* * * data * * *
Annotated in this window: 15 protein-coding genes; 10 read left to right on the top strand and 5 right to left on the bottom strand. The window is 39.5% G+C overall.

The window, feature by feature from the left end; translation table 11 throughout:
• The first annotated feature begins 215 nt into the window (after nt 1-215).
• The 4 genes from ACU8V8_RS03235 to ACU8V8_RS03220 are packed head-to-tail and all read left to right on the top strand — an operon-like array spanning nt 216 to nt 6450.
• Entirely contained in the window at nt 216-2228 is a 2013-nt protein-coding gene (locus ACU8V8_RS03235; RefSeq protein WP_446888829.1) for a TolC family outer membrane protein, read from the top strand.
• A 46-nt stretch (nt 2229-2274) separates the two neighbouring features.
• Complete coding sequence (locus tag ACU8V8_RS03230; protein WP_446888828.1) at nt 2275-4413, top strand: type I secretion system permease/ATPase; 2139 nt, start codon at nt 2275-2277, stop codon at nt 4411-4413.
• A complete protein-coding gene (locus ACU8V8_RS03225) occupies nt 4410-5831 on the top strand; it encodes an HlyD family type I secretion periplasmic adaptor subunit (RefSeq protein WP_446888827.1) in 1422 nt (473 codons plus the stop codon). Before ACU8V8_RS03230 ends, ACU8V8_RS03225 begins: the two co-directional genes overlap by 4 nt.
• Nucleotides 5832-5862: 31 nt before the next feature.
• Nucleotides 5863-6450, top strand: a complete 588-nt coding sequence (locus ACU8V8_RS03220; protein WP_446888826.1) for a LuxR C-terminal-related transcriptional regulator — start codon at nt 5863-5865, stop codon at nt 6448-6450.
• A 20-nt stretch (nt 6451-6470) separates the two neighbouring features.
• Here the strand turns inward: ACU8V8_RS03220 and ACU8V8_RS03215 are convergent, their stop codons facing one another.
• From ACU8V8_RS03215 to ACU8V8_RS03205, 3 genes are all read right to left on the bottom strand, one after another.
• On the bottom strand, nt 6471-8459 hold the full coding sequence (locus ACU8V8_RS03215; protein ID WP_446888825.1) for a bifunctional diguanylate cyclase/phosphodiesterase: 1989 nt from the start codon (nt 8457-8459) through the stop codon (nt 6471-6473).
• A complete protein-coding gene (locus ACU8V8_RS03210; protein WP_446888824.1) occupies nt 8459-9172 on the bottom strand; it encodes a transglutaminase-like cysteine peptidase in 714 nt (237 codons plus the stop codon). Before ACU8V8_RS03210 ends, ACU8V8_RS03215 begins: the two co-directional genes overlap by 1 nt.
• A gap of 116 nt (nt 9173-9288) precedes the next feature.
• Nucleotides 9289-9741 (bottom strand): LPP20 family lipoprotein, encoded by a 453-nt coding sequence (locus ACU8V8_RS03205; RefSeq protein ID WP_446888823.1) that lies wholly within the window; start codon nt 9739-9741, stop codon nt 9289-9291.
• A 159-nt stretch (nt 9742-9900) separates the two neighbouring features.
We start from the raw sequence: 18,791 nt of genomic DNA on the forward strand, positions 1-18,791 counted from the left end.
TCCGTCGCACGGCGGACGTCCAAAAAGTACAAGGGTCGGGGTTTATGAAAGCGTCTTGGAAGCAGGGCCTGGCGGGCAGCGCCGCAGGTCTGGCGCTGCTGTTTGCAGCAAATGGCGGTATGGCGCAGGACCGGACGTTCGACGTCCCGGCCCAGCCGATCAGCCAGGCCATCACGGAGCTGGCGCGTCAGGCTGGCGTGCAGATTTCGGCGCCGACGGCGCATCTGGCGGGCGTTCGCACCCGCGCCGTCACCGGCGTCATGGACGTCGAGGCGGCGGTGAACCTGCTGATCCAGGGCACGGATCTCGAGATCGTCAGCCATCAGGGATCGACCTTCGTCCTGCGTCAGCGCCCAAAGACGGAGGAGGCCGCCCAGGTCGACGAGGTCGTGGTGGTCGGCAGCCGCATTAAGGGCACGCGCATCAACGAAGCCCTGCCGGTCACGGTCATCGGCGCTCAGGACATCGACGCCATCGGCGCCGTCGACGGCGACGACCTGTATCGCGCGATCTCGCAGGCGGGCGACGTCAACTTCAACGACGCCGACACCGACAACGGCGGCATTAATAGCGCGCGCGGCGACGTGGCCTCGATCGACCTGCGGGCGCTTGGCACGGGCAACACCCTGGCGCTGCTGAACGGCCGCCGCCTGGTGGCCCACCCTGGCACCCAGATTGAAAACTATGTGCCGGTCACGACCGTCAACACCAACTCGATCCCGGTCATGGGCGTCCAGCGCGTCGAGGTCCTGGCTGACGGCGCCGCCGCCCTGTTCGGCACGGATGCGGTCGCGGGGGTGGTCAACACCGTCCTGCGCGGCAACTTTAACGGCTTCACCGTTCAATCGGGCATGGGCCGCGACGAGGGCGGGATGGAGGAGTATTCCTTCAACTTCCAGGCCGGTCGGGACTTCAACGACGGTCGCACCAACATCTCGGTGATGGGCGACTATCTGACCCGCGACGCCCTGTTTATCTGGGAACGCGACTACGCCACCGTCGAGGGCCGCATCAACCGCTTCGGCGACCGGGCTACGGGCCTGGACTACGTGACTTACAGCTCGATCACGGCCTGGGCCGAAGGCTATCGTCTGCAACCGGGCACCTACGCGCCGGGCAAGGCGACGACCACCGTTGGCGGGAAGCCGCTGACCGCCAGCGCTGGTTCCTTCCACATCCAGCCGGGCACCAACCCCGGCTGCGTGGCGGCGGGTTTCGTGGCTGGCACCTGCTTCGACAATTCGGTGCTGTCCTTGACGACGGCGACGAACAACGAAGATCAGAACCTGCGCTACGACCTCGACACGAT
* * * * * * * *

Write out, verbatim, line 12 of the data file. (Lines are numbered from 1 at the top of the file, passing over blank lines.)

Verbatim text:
• Here the strand turns inward: ACU8V8_RS03220 and ACU8V8_RS03215 are convergent, their stop codons facing one another.